AU - McGuinness, Bernadette

AU - Passmore, Peter

AU - Kehoe, Patrick

AU - Holscher, Christian

AU - McClean, Paula L

AU - Graham, Stewart F

AU - Green, Brian D

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N2 - Certain endogenous bile acids have been proposed as potential therapies for ameliorating Alzheimer’s disease (AD) but their role, if any, in the pathophysiology of this disease is not currently known. Given recent evidence of bile acids having protective and anti-inflammatory effects on the brain, it is important to establish how AD affects levels of endogenous bile acids. Using LC-MS/MS, this study profiled 22 bile acids in brain extracts and blood plasma from AD patients (n = 10) and age-matched control subjects (n = 10). In addition, we also profiled brain/plasma samples from APP/PS1 and WT mice (aged 6 and 12 months). In human plasma, we detected significantly lower cholic acid (CA, p = 0.03) in AD patients than age-matched control subjects. In APP/PS1 mouse plasma we detected higher CA (p = 0.05, 6 months) and lower hyodeoxycholic acid (p = 0.04, 12 months) than WT. In human brain with AD pathology (Braak stages V-VI) taurocholic acid (TCA) were significantly lower (p = 0.01) than age-matched control subjects. In APP/PS1 mice we detected higher brain lithocholic acid (p = 0.05) and lower tauromuricholic acid (TMCA; p = 0.05, 6 months). TMCA was also decreased (p = 0.002) in 12-month-old APP/PS1 mice along with 5 other acids: CA (p = 0.02), β-muricholic acid (p = 0.02), Ω-muricholic acid (p = 0.05), TCA (p = 0.04), and tauroursodeoxycholic acid (p = 0.02). The levels of bile acids are clearly disturbed during the development of AD pathology and, since some bile acids are being proposed as potential AD therapeutics, we demonstrate a method that can be used to support work to advance bile acid therapeutics.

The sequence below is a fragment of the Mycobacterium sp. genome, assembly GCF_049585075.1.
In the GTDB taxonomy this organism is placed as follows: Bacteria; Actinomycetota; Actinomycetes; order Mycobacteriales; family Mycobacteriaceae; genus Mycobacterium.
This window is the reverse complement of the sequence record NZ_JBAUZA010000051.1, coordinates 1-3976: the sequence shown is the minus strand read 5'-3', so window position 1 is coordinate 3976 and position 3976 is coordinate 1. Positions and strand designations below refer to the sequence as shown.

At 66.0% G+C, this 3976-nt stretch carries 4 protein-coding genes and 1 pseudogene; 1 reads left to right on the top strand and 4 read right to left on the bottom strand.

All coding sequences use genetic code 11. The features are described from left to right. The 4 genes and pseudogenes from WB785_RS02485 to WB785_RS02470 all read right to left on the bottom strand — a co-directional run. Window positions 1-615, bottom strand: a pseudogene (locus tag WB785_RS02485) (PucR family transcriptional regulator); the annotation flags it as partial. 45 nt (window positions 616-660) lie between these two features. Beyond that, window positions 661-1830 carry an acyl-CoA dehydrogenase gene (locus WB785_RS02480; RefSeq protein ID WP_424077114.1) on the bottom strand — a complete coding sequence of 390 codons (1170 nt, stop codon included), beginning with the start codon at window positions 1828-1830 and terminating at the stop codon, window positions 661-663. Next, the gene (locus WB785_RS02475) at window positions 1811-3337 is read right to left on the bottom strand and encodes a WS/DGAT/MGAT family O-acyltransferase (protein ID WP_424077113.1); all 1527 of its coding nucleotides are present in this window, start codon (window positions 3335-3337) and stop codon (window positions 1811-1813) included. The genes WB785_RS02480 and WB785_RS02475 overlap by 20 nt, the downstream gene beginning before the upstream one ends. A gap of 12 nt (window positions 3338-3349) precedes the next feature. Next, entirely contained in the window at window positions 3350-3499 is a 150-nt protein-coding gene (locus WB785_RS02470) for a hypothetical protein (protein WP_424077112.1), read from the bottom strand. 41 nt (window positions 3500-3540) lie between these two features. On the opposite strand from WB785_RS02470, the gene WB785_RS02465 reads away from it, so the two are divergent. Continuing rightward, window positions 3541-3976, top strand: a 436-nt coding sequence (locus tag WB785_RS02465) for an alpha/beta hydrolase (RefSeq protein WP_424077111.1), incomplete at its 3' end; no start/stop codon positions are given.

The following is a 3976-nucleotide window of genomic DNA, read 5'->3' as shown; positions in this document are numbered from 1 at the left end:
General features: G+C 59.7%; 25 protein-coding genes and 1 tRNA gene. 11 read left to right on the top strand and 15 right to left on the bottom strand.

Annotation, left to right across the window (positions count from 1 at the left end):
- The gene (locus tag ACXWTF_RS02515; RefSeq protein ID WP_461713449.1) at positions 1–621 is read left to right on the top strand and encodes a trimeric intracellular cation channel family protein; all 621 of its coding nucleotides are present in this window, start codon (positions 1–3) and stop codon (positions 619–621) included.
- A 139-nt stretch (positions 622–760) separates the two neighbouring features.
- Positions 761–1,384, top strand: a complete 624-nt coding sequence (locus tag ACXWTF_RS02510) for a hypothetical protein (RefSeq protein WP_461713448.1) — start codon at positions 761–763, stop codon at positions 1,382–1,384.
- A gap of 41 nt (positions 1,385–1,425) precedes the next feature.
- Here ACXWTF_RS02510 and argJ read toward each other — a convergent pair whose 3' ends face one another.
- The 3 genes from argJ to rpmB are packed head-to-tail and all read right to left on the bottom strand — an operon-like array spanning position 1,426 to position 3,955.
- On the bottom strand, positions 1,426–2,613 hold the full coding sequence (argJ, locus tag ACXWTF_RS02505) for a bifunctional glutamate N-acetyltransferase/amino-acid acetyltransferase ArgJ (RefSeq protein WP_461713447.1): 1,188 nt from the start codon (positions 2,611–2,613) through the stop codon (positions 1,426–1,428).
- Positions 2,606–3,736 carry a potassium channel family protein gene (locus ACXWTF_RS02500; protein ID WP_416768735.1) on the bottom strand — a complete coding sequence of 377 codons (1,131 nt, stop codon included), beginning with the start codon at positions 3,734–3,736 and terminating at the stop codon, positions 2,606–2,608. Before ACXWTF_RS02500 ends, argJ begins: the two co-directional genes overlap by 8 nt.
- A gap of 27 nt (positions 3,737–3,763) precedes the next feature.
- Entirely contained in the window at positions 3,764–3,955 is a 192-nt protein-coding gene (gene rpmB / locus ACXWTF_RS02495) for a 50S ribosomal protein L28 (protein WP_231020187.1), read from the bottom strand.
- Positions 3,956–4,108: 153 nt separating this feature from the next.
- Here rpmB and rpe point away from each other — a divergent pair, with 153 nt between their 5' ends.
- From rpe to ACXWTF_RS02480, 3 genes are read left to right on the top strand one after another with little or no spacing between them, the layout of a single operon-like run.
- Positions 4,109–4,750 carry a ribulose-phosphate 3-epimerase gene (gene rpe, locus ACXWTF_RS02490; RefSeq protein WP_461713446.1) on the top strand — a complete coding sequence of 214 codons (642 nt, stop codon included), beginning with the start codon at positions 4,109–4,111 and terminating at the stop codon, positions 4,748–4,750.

AB - Certain endogenous bile acids have been proposed as potential therapies for ameliorating Alzheimer’s disease (AD) but their role, if any, in the pathophysiology of this disease is not currently known. Given recent evidence of bile acids having protective and anti-inflammatory effects on the brain, it is important to establish how AD affects levels of endogenous bile acids. Using LC-MS/MS, this study profiled 22 bile acids in brain extracts and blood plasma from AD patients (n = 10) and age-matched control subjects (n = 10). In addition, we also profiled brain/plasma samples from APP/PS1 and WT mice (aged 6 and 12 months). In human plasma, we detected significantly lower cholic acid (CA, p = 0.03) in AD patients than age-matched control subjects. In APP/PS1 mouse plasma we detected higher CA (p = 0.05, 6 months) and lower hyodeoxycholic acid (p = 0.04, 12 months) than WT. In human brain with AD pathology (Braak stages V-VI) taurocholic acid (TCA) were significantly lower (p = 0.01) than age-matched control subjects. In APP/PS1 mice we detected higher brain lithocholic acid (p = 0.05) and lower tauromuricholic acid (TMCA; p = 0.05, 6 months). TMCA was also decreased (p = 0.002) in 12-month-old APP/PS1 mice along with 5 other acids: CA (p = 0.02), β-muricholic acid (p = 0.02), Ω-muricholic acid (p = 0.05), TCA (p = 0.04), and tauroursodeoxycholic acid (p = 0.02). The levels of bile acids are clearly disturbed during the development of AD pathology and, since some bile acids are being proposed as potential AD therapeutics, we demonstrate a method that can be used to support work to advance bile acid therapeutics.

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KW - metabolomics

KW - Alzheimer’s disease

KW - metabolites

U2 - 10.3390/metabo7020028

DO - 10.3390/metabo7020028

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VL - 7

JO - Metabolites